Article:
Step 1: Planning
The first step in drawing up a proper budget is to gather every single aspect concerning your financial obligations. Simply put, the income and expenses shaping your everyday life.
Utility bills: electricity, water, telephone and internet bills, and credit card payments
Life and car insurance
Fixed costs: rent, gym membership payments, tuition costs, gas, etc.
Analytical bank statements
Receipts for high-cost purchases
Step 2: Track your spending
Once you’ve gathered all your bills, make a thorough list of all your expenses. It needs to be as detailed as possible, to create a comprehensive picture of your daily expenses. If this proves too challenging, maintain a shopping diary, entering all purchases and costs, from clothes and road toll charges to all petty costs, even if these seem trivial.
Noting all expenses is crucial when creating your first few budgets. The outcome of this procedure at the end of the period you’re monitoring can surprise you and will prove useful. Ideally, keep tracking your expenses for an entire month, until you have a clear picture of your daily expenses. The procedure may help you avoid wasting small amounts of money on unnecessary items, which, prior to your budget, may have seemed harmless.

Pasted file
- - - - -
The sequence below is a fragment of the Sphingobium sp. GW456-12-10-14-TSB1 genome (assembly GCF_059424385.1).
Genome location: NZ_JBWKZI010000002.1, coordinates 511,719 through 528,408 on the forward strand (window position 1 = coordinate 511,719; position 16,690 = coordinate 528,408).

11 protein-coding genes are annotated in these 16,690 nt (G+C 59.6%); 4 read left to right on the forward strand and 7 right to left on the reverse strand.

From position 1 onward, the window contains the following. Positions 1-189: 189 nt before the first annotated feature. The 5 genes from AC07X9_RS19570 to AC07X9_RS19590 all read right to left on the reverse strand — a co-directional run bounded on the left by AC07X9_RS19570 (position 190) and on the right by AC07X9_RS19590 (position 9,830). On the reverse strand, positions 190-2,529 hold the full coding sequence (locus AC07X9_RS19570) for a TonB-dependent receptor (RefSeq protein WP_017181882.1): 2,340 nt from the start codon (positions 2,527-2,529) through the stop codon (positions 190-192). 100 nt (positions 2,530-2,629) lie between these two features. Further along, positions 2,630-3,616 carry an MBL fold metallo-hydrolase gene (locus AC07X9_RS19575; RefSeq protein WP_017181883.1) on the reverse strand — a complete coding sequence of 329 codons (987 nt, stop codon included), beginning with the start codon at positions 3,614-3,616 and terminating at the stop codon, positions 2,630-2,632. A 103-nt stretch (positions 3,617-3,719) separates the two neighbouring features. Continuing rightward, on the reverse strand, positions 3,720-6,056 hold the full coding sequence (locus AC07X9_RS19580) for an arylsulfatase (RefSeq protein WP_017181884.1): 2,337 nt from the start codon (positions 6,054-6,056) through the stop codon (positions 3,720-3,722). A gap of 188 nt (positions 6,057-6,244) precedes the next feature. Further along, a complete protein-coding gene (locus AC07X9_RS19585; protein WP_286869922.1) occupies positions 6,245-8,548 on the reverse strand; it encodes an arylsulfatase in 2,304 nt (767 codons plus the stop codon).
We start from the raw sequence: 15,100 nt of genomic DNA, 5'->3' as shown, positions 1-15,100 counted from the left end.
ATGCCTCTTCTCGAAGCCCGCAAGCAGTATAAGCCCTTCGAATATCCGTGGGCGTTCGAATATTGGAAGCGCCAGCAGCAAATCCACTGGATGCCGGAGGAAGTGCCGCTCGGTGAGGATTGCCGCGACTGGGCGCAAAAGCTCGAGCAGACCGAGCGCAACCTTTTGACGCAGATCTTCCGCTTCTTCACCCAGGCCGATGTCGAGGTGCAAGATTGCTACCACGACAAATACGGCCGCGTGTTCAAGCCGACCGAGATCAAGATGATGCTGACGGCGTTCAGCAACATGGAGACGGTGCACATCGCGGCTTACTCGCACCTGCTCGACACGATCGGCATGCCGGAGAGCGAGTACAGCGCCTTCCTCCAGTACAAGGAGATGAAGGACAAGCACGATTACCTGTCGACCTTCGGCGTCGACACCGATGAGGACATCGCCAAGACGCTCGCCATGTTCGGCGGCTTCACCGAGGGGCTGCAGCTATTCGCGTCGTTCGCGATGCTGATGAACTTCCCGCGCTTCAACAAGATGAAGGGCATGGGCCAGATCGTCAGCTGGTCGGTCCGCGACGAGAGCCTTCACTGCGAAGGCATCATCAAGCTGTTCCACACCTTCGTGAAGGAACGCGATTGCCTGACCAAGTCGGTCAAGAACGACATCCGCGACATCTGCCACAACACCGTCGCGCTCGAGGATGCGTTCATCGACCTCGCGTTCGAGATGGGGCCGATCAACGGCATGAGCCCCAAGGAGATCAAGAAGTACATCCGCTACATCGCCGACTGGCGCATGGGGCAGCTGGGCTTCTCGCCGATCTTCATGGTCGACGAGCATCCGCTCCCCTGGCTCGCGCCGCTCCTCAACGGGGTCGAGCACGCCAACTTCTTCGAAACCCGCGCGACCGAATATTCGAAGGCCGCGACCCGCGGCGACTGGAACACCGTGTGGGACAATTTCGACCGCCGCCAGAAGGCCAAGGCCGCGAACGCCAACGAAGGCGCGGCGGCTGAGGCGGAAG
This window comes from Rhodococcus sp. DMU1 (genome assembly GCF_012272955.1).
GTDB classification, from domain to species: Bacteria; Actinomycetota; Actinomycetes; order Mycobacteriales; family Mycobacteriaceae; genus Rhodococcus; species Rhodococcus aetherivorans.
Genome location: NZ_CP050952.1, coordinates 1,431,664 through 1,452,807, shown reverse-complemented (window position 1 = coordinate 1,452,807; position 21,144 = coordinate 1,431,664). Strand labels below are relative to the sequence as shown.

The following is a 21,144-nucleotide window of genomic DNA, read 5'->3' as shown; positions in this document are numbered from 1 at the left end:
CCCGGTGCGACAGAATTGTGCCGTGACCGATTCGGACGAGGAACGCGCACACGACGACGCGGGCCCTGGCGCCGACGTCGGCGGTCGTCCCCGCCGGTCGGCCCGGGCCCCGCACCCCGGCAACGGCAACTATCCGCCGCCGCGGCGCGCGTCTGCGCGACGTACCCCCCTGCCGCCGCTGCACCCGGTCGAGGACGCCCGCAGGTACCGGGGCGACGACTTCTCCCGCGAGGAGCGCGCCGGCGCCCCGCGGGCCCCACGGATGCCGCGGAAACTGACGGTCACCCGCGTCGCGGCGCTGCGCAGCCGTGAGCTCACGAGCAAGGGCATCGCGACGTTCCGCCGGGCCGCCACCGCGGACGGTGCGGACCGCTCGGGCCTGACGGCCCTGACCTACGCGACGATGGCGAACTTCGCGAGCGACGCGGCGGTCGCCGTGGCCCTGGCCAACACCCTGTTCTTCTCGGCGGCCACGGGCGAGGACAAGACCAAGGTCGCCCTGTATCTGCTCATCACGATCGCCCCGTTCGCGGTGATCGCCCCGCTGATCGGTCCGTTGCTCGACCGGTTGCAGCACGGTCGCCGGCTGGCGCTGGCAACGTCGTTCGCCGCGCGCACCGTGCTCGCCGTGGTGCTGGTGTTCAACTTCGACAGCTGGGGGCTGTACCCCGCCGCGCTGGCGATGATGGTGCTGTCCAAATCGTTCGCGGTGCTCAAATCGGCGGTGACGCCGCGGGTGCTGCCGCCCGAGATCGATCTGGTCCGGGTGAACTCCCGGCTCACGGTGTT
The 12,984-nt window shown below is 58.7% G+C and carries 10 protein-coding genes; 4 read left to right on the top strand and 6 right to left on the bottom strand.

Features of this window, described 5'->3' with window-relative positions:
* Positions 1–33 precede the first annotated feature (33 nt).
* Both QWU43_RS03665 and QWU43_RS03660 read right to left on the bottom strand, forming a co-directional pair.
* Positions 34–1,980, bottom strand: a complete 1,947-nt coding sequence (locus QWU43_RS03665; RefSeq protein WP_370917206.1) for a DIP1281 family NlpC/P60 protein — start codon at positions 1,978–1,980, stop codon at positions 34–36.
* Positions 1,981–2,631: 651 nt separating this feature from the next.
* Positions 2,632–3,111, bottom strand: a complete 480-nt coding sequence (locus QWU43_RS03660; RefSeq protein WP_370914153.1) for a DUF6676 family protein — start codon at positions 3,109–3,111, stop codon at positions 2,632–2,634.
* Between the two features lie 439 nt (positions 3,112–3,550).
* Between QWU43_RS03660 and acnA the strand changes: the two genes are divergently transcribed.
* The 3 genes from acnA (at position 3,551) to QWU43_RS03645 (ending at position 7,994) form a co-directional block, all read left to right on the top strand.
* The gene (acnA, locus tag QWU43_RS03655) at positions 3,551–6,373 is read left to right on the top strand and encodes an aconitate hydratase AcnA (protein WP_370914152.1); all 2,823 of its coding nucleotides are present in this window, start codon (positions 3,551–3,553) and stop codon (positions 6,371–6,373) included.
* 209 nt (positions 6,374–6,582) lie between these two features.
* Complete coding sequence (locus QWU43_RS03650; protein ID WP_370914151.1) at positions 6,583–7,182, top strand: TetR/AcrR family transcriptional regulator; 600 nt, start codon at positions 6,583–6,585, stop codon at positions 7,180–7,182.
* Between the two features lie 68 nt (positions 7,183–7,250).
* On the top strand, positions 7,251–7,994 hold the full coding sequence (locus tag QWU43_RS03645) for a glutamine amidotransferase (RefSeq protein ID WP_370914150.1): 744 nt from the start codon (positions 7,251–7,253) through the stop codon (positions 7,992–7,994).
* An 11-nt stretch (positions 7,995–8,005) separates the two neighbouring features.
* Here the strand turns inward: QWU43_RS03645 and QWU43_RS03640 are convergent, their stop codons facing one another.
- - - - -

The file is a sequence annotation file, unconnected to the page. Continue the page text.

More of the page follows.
Step 3: Organization plan
Once you have a full picture, prepare a management plan, using all the information you have gathered.
At this stage of the budget procedure, you know what your expenditures will be and which spending habits you need to cut down on. You also know what your actual income level is, whether as an individual or family.
Ideally, try to prepare a year-long schedule, offering wider scope for your financial planning, as expenses can vary from month to month.
This will help you create categories grouping:
- Income sources: work income, rent income, and any bonus payments
- Fixed expenses: rent, utility bills, financial obligations, children’s expenses, food, car expenses etc.
- Occasional expenses: gifts, repairs etc.
- Personal expenses: haircuts, clothes, gym etc.
- Vacation expenses
You may want to estimate slightly higher amounts for certain preplanned purchases or expenses, to avoid any unpleasant surprises. Be as foresighted as you can.
Step 4: Doing the Math
Once you’ve added up all your income sources and expenses, you’ll have a clear picture of your annual inflows and outflows for the year. Comparing the two will determine how you need to manage your finances, which may include cost-cutting, a transfer of expenses to other months, the creation of installments, etc.
Organize your entire year month-by-month to be as prepared as you can to meet obligations without setbacks.
Or you may prefer to create monthly budgets at the beginning of each month as guides for avoiding financial mishaps.
Budgets help guide your actions, enable you to recognize what you can and cannot do, indicate where cost-cutting is necessary, even if temporary, so that you can meet your overall obligations. Sound financial management is important.
Proper planning will help in controlling your finances and, ultimately, your life.